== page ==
The missions that humankind has sent farthest into space, a pair of NASA spacecraft called the Voyagers, are billions of miles from Earth. The last time one of them took a picture of its surroundings was in 1990, after flying by Jupiter, Saturn, Neptune, and Uranus on its way to interstellar space, the mysterious expanse between stars. This far beyond the planets, there’s not much to see.
But there are some things to feel, in the sense that a spacefaring machine can feel something. Even this far out, the sun can still make its presence known.
A team of scientists has detected sudden bursts of cosmic rays around the Voyagers. The bursts, they report, are caused by shock waves emanating from solar eruptions that spew particles out at a million miles an hour. The shock waves take more than a year to reach the Voyagers, but when they do, they excite cosmic-ray electrons nearby. Scientists have observed similar phenomena closer to home, around Earth and our planetary neighbors, but never in interstellar space.
“We’re really discovering that what we thought would be this quiet, pristine interstellar medium is actually disturbed considerably” by the sun, Don Gurnett, a University of Iowa professor emeritus of physics and astronomy, who led the research, told me.
More than 40 years ago, Gurnett designed and built one of the instruments on the Voyager mission that can sense such things. Voyager 1 crossed into interstellar space in 2012, and Voyager 2 followed in 2018. But the spacecraft actually haven’t left the solar system, despite many headlines over the years claiming that they have. This might seem, at first glance, a little contradictory—how can something exist in the space between stars and within the solar system at the same time? Aren’t those two different things?
From our perspective, interstellar space begins when sun particles can’t go any farther. The sun releases a steady current of high-energy particles in all directions, all the time, and this solar wind encompasses the planets, their moons, and other celestial bodies in a protective bubble called the heliosphere. Scientists had predicted that the breeze would stop where it met the cold particles of the interstellar medium, which is sprinkled with material left behind by supernovas, the deaths of other stars. But they didn’t know exactly where this sphere of the sun’s influence stopped until 2012, when Voyager 1 detected the beginning of a different cosmic environment. “It’s not impossible, but it’s very difficult for solar plasmas to cross that boundary,” Bill Kurth, a research scientist at the University of Iowa and Gurnett’s co-author on the new findings, told me.
This is where the Voyagers are, beyond the heliosphere. Kurth once published a commentary in a science journal that said leaving the heliosphere was more or less the same as leaving the solar system. “I was soundly criticized,” he said, laughing. Because while the solar wind blows quite far—120 astronomical units, with a single unit equal to the distance between the Earth and the sun—our star’s influence extends even deeper. Not through warmth, but through gravity.
The sun’s gravity can keep objects in its orbit far beyond where the heliosphere ends. As the Voyagers continue on their journey, eventually they will enter the Oort cloud, a region of icy objects past Pluto. Because those objects are gravitationally bound to the sun, they still count as ours. This is where the solar system truly ends—past the far edge of the Oort cloud, which is somewhere between 10,000 and 100,000 astronomical units away. “Even though Voyager 1’s out and beyond 150 astronomical units, it’s got a long, long ways to go before it gets beyond the Oort cloud,” Kurth says. It will be another few hundred years before the Voyagers reach this region, and tens of thousands more before they pass through to the other side.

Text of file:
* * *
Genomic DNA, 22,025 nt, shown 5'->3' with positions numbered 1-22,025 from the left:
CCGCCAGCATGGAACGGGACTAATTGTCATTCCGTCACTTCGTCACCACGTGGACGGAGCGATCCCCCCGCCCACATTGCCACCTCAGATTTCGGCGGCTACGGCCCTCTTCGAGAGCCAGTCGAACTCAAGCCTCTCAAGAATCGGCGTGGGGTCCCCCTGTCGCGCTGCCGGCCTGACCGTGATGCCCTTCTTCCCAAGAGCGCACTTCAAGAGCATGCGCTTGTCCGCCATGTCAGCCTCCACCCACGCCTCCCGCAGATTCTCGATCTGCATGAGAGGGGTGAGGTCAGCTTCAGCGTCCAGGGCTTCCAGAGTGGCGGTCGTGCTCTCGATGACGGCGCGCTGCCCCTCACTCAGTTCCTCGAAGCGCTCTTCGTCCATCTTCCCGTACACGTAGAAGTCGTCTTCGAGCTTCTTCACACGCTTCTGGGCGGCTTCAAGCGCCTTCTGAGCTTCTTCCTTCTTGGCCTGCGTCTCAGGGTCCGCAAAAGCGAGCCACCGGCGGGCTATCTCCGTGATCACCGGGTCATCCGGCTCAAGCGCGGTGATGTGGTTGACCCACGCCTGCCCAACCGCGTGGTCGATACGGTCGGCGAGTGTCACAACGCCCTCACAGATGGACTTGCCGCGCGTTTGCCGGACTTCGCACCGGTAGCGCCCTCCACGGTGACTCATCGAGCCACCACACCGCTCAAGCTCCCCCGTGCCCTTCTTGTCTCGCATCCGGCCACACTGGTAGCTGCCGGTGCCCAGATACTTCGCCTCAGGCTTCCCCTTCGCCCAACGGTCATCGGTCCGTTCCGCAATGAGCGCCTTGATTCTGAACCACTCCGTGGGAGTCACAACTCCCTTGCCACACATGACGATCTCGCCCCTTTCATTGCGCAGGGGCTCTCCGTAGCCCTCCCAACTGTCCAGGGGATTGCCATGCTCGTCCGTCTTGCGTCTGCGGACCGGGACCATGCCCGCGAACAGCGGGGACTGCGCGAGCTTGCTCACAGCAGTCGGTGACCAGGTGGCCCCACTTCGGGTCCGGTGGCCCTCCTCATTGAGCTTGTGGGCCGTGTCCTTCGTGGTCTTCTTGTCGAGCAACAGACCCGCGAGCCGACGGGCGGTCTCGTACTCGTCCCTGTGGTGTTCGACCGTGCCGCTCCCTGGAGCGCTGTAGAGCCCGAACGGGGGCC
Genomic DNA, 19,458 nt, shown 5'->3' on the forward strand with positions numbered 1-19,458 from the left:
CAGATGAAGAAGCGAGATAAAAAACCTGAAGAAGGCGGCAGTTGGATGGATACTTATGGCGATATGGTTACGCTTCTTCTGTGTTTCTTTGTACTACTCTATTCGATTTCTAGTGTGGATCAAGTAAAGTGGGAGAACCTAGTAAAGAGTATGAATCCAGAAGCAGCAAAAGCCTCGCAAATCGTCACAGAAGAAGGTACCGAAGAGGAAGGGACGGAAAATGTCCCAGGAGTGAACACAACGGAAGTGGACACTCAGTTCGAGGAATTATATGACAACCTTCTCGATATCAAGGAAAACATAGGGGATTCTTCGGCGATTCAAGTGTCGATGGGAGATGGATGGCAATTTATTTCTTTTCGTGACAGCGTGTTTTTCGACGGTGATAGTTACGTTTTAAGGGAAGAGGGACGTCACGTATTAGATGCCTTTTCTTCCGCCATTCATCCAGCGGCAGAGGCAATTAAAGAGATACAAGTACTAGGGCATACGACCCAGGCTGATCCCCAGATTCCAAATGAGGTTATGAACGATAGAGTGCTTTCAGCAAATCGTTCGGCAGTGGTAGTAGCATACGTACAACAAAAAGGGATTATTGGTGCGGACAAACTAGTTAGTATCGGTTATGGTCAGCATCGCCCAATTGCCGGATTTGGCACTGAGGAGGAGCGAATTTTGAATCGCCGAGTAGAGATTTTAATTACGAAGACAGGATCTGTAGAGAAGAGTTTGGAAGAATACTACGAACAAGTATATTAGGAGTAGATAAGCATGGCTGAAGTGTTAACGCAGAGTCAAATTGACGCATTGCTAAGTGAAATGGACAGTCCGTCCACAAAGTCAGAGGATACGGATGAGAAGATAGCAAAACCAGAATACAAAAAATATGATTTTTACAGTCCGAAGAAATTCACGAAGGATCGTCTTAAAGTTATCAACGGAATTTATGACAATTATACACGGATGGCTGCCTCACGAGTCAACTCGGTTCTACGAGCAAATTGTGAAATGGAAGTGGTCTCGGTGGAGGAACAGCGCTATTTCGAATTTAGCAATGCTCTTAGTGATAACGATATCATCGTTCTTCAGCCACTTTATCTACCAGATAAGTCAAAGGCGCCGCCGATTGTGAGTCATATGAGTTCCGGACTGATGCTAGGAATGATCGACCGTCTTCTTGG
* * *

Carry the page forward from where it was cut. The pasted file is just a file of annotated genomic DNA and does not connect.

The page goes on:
When the Voyagers launched in 1977, the notion of doing science so far from our own planet, out in interstellar space, was a distant thought. NASA was focused on swinging by our neighboring planets and moons to collect valuable data and beautiful pictures. After the grand tour, the spacecraft just kept going. In the years since, mission managers at NASA’s Jet Propulsion Laboratory have turned off various components on the two spacecraft, from science instruments to heaters, rationing every watt of power to keep the machines going. Someday, engineers may be forced to turn off one of the elements that help the spacecraft communicate with Earth, a process that takes about 20 hours each way. It’s a risky move. “If it does work, then we gain two more watts,” Suzanne Dodd, the Voyager project manager, told me last year. “If it doesn’t, then we lose the mission."
For now, the Voyagers still call home with dispatches from the unknown. Engineers expect that the spacecraft will go silent sometime in the next decade. Even then, they will keep moving, unlikely to crash into something in the vastness of space. About 5 billion years from now, when our sun dies in a dramatic process that will engulf our entire planet, the Voyagers will probably still be coasting through the galaxy. “At some point in time, the Voyagers could be the only remaining evidence that Earth was around,” Kurth said.
When the Voyagers do finally leave the solar system, they will enter, for the first time, a stretch of space that does not play by the sun’s rules. There, the sun will become just another star in someone else’s night sky. Its warmth or gravity won’t register, but its glow will radiate for light-years.